Making a Murderer's Steven Avery Tests Positive for Coronavirus: 'He Will Fully Recover'

"Steven Avery has tested positive for COVID-19, and is confined to his cell," Avery's former criminal defense attorney Jeremy Buting wrote

Steven Avery
Steven Avery. Photo: netflix

Steven Avery, whose murder trial was made famous in the hit 2015 Netflix docuseries Making a Murderer, has contracted novel coronavirus (COVID-19).

"Steven Avery has tested positive for COVID-19, and is confined to his cell. But @SandyGreenman reports he only had short-lived symptoms & is in good spirits. 🙏🏼 for speedy recovery and quick justice #FreeStevenAvery," tweeted the former criminal defense attorney for Avery, Jerome Buting, on Tuesday.

Since then, Avery's current attorney Kathleen Zellner, who is currently trying to exonerate Avery for the 2005 murder of photographer Teresa Halbach, also confirmed his illness.

"It is true that Steven Avery has tested positive for the COVID-19 virus," Zellner wrote on Twitter, before adding that "he will fully recover."

"The bigger threat to him is whether the COA will cure the disease that caused him to be wrongfully convicted," she wrote.

Steven Avery is escorted to the Manitowoc County Courthouse for his sentencing Friday, June 1, 2007, in Manitowoc, Wis.
Steven Avery.

In September 2019, documentary filmmakers reportedly claimed a Wisconsin inmate confessed to killing Halbach.

While the director of the upcoming documentary series Convicting a Murderer said his crew received the alleged confession during filming, Zellner said at the time that the confession she received is "worthless unless it is corroborated.”

Zellner joined Avery’s team after part 1 of Making a Murderer premiered and became a key character in part 2.

“I have one goal,” she says in part 2, “and that’s to overturn the conviction of Steven Avery.”

In Sept. 2019, Zellner and her team posted a $100,000 reward for information leading to the “arrest and conviction of the real killer of Teresa Halbach,” it said.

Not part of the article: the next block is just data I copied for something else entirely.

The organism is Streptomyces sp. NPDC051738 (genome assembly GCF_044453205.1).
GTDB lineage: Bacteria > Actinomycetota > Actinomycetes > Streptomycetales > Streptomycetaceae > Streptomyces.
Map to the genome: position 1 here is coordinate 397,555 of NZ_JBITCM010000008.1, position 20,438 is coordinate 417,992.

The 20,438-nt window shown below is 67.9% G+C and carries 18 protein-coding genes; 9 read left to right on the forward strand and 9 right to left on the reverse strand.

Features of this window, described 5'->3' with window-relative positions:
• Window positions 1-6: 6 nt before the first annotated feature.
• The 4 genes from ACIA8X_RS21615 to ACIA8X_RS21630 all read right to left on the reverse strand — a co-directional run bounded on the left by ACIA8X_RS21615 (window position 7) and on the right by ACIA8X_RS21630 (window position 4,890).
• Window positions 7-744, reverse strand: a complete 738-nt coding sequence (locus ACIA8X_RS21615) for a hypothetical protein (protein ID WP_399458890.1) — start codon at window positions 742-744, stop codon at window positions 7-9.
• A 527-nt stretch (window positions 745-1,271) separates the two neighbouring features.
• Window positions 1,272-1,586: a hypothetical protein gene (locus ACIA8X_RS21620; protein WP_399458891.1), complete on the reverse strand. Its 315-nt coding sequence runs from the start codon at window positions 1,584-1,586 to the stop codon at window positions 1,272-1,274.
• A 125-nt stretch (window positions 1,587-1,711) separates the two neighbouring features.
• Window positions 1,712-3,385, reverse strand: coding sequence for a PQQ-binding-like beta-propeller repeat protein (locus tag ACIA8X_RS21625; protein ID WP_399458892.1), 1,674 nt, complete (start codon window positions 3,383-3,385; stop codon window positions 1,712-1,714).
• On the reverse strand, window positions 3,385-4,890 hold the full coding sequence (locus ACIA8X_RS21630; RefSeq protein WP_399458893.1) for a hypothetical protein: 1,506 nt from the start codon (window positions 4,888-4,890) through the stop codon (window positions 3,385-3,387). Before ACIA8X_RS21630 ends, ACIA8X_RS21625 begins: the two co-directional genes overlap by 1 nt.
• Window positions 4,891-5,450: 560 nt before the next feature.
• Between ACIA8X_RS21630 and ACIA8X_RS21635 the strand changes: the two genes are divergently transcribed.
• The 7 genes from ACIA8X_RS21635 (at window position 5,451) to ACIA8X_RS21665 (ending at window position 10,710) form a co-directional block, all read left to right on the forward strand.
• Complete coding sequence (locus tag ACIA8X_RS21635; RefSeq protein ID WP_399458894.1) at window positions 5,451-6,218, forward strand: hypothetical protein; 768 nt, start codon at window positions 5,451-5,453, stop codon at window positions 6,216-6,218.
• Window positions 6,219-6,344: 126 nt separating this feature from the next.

Steven Avery. Morry Gash/AP

Premiering in 2020, Convicting A Murderer is a 10-part series highlighting elements of the case that weren’t covered by the original series, Making a Murderer, which became a worldwide sensation when the first 10 episodes were released in December 2015, director Shawn Rech told Newsweek previously.

“I watched Making a Murderer, like tens of millions of others,” Rech said. “After watching the series I was angry with law enforcement, and even embarrassed as an American because of what appeared to have happened to Steven and Brendan. But after doing a little bit of follow-up research I learned that not only did I not have the whole story, but I was misled by the series. And I’m saying this as a fan, not as an established documentary filmmaker.”

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Viewers were drawn in by the mystery surrounding Halbach’s death – especially since she was last seen alive on Avery’s property in Wisconsin, which incited feverish debate over his guilt or innocence.

Fans of the series — which was dismissed by prosecutors and Halbach’s family as exploitative and one-sided — zeroed in on longstanding accusations of planted evidence, a coerced confession and a coverup.

There was also the fact that Avery had been wrongfully convicted of a sexual assault and attempted murder in 1985.

After he was exonerated, he was released from prison in 2003, after serving 18 years of a 20-year sentence. He filed a $36 million lawsuit against Manitowoc County.

He settled for a much smaller amount, but it left many wondering if he was being framed for Halbach’s murder as some sort of payback from the county.

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